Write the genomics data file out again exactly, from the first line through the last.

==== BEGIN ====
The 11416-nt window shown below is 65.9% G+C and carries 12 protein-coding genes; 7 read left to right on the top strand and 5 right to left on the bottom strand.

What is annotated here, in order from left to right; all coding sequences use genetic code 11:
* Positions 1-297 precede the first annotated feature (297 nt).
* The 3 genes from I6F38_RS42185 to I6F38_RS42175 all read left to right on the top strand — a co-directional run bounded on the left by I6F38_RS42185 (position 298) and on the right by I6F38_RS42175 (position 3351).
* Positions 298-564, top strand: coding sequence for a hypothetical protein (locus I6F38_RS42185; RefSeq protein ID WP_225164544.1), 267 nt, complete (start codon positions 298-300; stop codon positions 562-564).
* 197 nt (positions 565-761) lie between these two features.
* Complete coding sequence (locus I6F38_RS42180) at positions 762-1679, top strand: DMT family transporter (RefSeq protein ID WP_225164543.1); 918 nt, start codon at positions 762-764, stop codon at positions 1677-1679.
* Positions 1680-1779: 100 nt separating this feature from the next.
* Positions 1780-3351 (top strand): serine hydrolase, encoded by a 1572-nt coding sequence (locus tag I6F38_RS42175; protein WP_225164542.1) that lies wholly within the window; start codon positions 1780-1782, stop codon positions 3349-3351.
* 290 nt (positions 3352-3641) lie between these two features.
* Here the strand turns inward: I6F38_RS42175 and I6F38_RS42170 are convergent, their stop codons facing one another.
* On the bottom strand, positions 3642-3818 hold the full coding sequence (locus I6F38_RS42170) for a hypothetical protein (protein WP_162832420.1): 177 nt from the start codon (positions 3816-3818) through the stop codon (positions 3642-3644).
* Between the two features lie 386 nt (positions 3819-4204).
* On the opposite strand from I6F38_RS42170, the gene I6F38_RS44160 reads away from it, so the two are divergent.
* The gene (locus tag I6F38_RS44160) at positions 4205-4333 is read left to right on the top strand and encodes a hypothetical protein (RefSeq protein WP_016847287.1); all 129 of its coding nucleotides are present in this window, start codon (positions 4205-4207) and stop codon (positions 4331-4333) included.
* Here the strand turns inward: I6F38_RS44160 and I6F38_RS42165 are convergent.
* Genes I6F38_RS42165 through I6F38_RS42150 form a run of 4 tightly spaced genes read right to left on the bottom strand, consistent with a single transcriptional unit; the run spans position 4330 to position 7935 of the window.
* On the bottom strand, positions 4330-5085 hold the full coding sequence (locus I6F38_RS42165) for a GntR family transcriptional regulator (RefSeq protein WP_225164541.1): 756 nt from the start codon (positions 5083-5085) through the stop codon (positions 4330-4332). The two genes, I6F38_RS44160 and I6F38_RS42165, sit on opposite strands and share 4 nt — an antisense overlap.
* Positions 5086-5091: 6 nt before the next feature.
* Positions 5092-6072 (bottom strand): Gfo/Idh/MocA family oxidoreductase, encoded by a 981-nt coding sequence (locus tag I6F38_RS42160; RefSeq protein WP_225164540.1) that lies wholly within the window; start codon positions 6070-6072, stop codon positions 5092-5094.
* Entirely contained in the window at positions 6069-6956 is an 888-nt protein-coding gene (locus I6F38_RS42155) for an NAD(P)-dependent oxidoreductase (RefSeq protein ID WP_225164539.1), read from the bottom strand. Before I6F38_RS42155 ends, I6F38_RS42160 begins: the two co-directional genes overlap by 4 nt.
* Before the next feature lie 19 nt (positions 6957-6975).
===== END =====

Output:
The 11416-nt window shown below is 65.9% G+C and carries 12 protein-coding genes; 7 read left to right on the top strand and 5 right to left on the bottom strand.

What is annotated here, in order from left to right; all coding sequences use genetic code 11:
* Positions 1-297 precede the first annotated feature (297 nt).
* The 3 genes from I6F38_RS42185 to I6F38_RS42175 all read left to right on the top strand — a co-directional run bounded on the left by I6F38_RS42185 (position 298) and on the right by I6F38_RS42175 (position 3351).
* Positions 298-564, top strand: coding sequence for a hypothetical protein (locus I6F38_RS42185; RefSeq protein ID WP_225164544.1), 267 nt, complete (start codon positions 298-300; stop codon positions 562-564).
* 197 nt (positions 565-761) lie between these two features.
* Complete coding sequence (locus I6F38_RS42180) at positions 762-1679, top strand: DMT family transporter (RefSeq protein ID WP_225164543.1); 918 nt, start codon at positions 762-764, stop codon at positions 1677-1679.
* Positions 1680-1779: 100 nt separating this feature from the next.
* Positions 1780-3351 (top strand): serine hydrolase, encoded by a 1572-nt coding sequence (locus tag I6F38_RS42175; protein WP_225164542.1) that lies wholly within the window; start codon positions 1780-1782, stop codon positions 3349-3351.
* 290 nt (positions 3352-3641) lie between these two features.
* Here the strand turns inward: I6F38_RS42175 and I6F38_RS42170 are convergent, their stop codons facing one another.
* On the bottom strand, positions 3642-3818 hold the full coding sequence (locus I6F38_RS42170) for a hypothetical protein (protein WP_162832420.1): 177 nt from the start codon (positions 3816-3818) through the stop codon (positions 3642-3644).
* Between the two features lie 386 nt (positions 3819-4204).
* On the opposite strand from I6F38_RS42170, the gene I6F38_RS44160 reads away from it, so the two are divergent.
* The gene (locus tag I6F38_RS44160) at positions 4205-4333 is read left to right on the top strand and encodes a hypothetical protein (RefSeq protein WP_016847287.1); all 129 of its coding nucleotides are present in this window, start codon (positions 4205-4207) and stop codon (positions 4331-4333) included.
* Here the strand turns inward: I6F38_RS44160 and I6F38_RS42165 are convergent.
* Genes I6F38_RS42165 through I6F38_RS42150 form a run of 4 tightly spaced genes read right to left on the bottom strand, consistent with a single transcriptional unit; the run spans position 4330 to position 7935 of the window.
* On the bottom strand, positions 4330-5085 hold the full coding sequence (locus I6F38_RS42165) for a GntR family transcriptional regulator (RefSeq protein WP_225164541.1): 756 nt from the start codon (positions 5083-5085) through the stop codon (positions 4330-4332). The two genes, I6F38_RS44160 and I6F38_RS42165, sit on opposite strands and share 4 nt — an antisense overlap.
* Positions 5086-5091: 6 nt before the next feature.
* Positions 5092-6072 (bottom strand): Gfo/Idh/MocA family oxidoreductase, encoded by a 981-nt coding sequence (locus tag I6F38_RS42160; RefSeq protein WP_225164540.1) that lies wholly within the window; start codon positions 6070-6072, stop codon positions 5092-5094.
* Entirely contained in the window at positions 6069-6956 is an 888-nt protein-coding gene (locus I6F38_RS42155) for an NAD(P)-dependent oxidoreductase (RefSeq protein ID WP_225164539.1), read from the bottom strand. Before I6F38_RS42155 ends, I6F38_RS42160 begins: the two co-directional genes overlap by 4 nt.
* Before the next feature lie 19 nt (positions 6957-6975).